This is a guest editorial from Monica Delancy, the founder and executive director of We Thrive in Riverside Renters Association.
As 2017 closes and 2018 begins it is imperative that resources be focused on the South Cobb community. For clarification, the South Cobb community I am speaking of is the attendance zone feeder pattern for South Cobb High School and Pebblebrook High School. The South Cobb area has an alarmingly high rate of children living in poverty.
- All schools in the attendance zone for South Cobb High School and Pebblebrook High School are Title 1. The definition of a Title 1 school is when over 45 percent of the children enrolled free or reduced lunch.
- Riverside Primary and Riverside Intermediate have a 90 percent free and reduced lunch rate.
- Lindley Middle School has an 85 percent free and reduced lunch rate. Garrett Middle School has an 80 percent free and reduced lunch rate.
- The number of children who reside in the south Cobb community and receive government assistance through SNAP, WIC, Medicaid is at 70 percent.
- In south Cobb’s 30168 zip code, residents who are renters outnumber homeowners at a rate of 51 percent.
- Overall in the South Cobb community, the rate is 40 percent renter-occupied homes.
- Renters pay more than 40 percent of their income on rent.
- Cobb County magistrate court has seen an uptick of evictions, with some days seeing over 100 cases.
- Pebblebrook High School has 20 defined apartment complexes/ mobile park homes in its attendance zone.
- Transient rates for Pebblebrook High School and South Cobb High School attendance zone fluctuates between 25 to 35 percent over the past 3 years.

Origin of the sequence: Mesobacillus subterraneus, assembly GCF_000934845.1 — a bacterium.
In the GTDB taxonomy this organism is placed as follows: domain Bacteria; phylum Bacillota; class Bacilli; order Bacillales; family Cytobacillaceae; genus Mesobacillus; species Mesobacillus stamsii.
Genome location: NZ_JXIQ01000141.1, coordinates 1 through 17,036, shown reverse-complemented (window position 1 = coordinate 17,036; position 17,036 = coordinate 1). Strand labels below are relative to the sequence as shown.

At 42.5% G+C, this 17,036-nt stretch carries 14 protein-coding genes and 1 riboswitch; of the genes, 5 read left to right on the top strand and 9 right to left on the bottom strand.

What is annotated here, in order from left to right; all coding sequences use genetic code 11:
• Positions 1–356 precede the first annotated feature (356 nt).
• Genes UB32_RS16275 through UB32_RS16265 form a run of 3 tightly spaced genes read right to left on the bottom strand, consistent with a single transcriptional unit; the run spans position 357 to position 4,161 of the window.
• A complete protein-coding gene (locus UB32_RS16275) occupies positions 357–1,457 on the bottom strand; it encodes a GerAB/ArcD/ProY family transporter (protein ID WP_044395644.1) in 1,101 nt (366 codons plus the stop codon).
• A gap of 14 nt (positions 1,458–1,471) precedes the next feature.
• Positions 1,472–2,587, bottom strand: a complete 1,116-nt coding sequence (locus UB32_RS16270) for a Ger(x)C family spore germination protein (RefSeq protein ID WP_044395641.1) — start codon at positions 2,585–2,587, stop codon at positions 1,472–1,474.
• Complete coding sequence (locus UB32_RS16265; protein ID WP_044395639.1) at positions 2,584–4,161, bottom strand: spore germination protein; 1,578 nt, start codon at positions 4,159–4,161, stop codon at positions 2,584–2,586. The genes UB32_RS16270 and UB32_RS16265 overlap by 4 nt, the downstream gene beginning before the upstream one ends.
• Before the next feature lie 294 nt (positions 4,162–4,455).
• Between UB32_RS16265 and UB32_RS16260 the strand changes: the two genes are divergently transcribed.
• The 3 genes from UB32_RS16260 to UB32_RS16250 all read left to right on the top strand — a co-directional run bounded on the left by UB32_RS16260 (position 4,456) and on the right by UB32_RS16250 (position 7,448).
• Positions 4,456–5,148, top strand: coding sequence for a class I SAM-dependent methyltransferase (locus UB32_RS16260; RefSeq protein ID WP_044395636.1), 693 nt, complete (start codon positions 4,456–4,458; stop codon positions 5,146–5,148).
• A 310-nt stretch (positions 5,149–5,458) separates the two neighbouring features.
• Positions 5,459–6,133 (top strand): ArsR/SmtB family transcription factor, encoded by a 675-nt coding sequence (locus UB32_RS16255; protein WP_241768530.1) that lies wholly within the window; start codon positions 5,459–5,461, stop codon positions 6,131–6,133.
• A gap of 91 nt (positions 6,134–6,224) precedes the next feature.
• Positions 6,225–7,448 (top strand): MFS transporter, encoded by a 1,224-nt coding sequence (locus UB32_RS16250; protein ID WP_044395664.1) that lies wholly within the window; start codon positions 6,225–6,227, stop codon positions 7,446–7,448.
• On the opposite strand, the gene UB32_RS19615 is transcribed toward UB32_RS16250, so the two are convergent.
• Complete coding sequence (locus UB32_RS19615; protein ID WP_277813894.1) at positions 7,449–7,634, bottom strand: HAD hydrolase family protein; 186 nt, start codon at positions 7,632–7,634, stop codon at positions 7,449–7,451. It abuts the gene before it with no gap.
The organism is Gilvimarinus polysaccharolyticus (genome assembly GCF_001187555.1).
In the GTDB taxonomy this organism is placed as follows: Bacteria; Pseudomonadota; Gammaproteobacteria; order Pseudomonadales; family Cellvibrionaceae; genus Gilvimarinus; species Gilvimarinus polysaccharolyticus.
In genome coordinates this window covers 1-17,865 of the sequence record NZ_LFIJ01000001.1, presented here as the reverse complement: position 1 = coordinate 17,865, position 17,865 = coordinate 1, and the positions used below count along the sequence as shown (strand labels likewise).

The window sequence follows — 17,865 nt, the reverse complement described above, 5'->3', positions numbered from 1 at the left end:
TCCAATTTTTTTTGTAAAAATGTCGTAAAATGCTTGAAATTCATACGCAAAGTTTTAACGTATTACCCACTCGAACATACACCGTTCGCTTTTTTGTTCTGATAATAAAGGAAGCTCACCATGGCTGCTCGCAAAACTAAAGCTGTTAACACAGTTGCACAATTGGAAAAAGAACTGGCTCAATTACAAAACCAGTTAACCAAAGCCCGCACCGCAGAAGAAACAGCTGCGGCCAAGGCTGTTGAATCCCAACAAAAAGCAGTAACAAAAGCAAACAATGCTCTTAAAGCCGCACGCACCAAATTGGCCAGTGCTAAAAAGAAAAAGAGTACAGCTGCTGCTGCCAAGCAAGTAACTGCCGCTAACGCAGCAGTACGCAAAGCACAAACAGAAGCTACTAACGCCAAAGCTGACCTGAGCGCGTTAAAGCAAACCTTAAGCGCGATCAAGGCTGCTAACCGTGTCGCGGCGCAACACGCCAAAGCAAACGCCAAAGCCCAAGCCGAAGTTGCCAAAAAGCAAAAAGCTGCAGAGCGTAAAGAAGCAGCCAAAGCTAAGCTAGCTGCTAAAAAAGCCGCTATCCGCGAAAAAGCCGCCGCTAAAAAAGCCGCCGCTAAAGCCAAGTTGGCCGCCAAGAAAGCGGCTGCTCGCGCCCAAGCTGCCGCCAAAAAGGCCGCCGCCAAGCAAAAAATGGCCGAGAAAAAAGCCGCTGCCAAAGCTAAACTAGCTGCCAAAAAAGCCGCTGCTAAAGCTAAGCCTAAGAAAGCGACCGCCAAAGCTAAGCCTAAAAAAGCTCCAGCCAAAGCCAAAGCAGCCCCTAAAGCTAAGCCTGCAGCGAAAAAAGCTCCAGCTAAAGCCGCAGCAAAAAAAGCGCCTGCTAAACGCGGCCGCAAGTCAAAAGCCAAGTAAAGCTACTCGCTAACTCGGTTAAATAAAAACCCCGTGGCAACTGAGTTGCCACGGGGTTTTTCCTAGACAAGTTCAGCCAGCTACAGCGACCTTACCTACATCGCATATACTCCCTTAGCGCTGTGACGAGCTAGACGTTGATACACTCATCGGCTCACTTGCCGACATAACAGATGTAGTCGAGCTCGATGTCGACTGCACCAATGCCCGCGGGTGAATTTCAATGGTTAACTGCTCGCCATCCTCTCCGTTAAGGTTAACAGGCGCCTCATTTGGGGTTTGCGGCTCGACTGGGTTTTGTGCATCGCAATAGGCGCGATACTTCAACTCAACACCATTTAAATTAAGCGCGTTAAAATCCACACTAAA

- Transient rates also play a significant role in CCRPI (college and career readiness performance index) scores. South Cobb and Pebblebrook scores both are in the 65 -68 percent range. High schools in North and West Cobb communities have less than 10 percent transient rates, and their CCRPI scores are 90 percent..
Color-coded map of metro Atlanta child well-being from the United Way
The United Way of Atlanta just released their 2017 report giving a score for counties entitled “Pathway to Child Well-being.” Overall Cobb County received a score of 68 percent. Some factors that were used to calculate the score were housing stability, children exceeding standardized tests reading scores, unemployment rate, CCRPI score, the percentage of adults without healthcare insurance. United Way of Atlanta provided a color-coded map of the metro Atlanta. Dark green represents communities where the children are well, and orange and red are the lowest performing communities.
The areas of concern (shaded orange and red) were the south Cobb area and central Marietta near I-75. The high performing areas were North and West Cobb and Smyrna. United Way of Atlanta has launched a ten-year plan to move communities to green.
The south Cobb community is full of potential with dedicated community groups, stakeholders, and elected officials whose number one priority should be to make sure our children are ok. There is a sense of urgency for all elected officials, government agencies, and nonprofits in Cobb County to present a unified ten-year strategic plan to move the south Cobb community forward. More funding for early childhood programs should be at the top of the plan. The plan should include pathways to support wage earners to acquire homeownership. The plan should emphasize the importance building strong families. Most importantly, the plan should also incorporate an emphasis on including everyone to become civically engaged in their community regardless of age, race and income status. We must do all we can to make sure all children have an opportunity to thrive and have a community to call home in their adult years. A county as a whole can only be as strong as their weakest link. 2018, let’s go.